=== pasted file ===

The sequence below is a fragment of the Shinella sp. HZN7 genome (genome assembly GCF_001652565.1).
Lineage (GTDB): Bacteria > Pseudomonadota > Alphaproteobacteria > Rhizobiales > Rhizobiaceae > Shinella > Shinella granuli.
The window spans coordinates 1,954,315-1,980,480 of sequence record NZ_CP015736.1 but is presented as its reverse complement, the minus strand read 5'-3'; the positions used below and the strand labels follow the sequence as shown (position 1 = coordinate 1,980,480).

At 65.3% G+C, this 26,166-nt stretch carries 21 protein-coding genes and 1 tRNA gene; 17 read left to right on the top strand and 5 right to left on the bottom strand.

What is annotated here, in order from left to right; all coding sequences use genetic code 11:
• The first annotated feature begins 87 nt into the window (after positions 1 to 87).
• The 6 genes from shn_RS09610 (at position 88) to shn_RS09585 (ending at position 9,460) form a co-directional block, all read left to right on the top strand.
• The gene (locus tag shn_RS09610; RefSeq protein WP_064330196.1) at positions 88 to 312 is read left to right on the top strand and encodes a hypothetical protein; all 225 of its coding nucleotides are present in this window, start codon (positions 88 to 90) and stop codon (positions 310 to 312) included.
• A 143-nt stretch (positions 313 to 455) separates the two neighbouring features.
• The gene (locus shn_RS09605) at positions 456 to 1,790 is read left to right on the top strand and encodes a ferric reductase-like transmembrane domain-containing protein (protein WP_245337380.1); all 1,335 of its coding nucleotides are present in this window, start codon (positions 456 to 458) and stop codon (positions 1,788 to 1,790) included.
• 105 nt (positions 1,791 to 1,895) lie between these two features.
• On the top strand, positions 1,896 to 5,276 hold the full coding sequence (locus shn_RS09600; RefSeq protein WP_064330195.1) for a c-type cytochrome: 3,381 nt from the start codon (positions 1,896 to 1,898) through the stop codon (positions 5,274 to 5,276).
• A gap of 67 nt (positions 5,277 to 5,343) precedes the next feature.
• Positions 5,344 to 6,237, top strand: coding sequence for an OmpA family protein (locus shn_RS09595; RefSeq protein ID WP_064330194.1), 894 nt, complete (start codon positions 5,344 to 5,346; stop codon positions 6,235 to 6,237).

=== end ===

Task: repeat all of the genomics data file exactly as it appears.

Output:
The sequence below is a fragment of the Shinella sp. HZN7 genome (genome assembly GCF_001652565.1).
Lineage (GTDB): Bacteria > Pseudomonadota > Alphaproteobacteria > Rhizobiales > Rhizobiaceae > Shinella > Shinella granuli.
The window spans coordinates 1,954,315-1,980,480 of sequence record NZ_CP015736.1 but is presented as its reverse complement, the minus strand read 5'-3'; the positions used below and the strand labels follow the sequence as shown (position 1 = coordinate 1,980,480).

At 65.3% G+C, this 26,166-nt stretch carries 21 protein-coding genes and 1 tRNA gene; 17 read left to right on the top strand and 5 right to left on the bottom strand.

What is annotated here, in order from left to right; all coding sequences use genetic code 11:
• The first annotated feature begins 87 nt into the window (after positions 1 to 87).
• The 6 genes from shn_RS09610 (at position 88) to shn_RS09585 (ending at position 9,460) form a co-directional block, all read left to right on the top strand.
• The gene (locus tag shn_RS09610; RefSeq protein WP_064330196.1) at positions 88 to 312 is read left to right on the top strand and encodes a hypothetical protein; all 225 of its coding nucleotides are present in this window, start codon (positions 88 to 90) and stop codon (positions 310 to 312) included.
• A 143-nt stretch (positions 313 to 455) separates the two neighbouring features.
• The gene (locus shn_RS09605) at positions 456 to 1,790 is read left to right on the top strand and encodes a ferric reductase-like transmembrane domain-containing protein (protein WP_245337380.1); all 1,335 of its coding nucleotides are present in this window, start codon (positions 456 to 458) and stop codon (positions 1,788 to 1,790) included.
• 105 nt (positions 1,791 to 1,895) lie between these two features.
• On the top strand, positions 1,896 to 5,276 hold the full coding sequence (locus shn_RS09600; RefSeq protein WP_064330195.1) for a c-type cytochrome: 3,381 nt from the start codon (positions 1,896 to 1,898) through the stop codon (positions 5,274 to 5,276).
• A gap of 67 nt (positions 5,277 to 5,343) precedes the next feature.
• Positions 5,344 to 6,237, top strand: coding sequence for an OmpA family protein (locus shn_RS09595; RefSeq protein ID WP_064330194.1), 894 nt, complete (start codon positions 5,344 to 5,346; stop codon positions 6,235 to 6,237).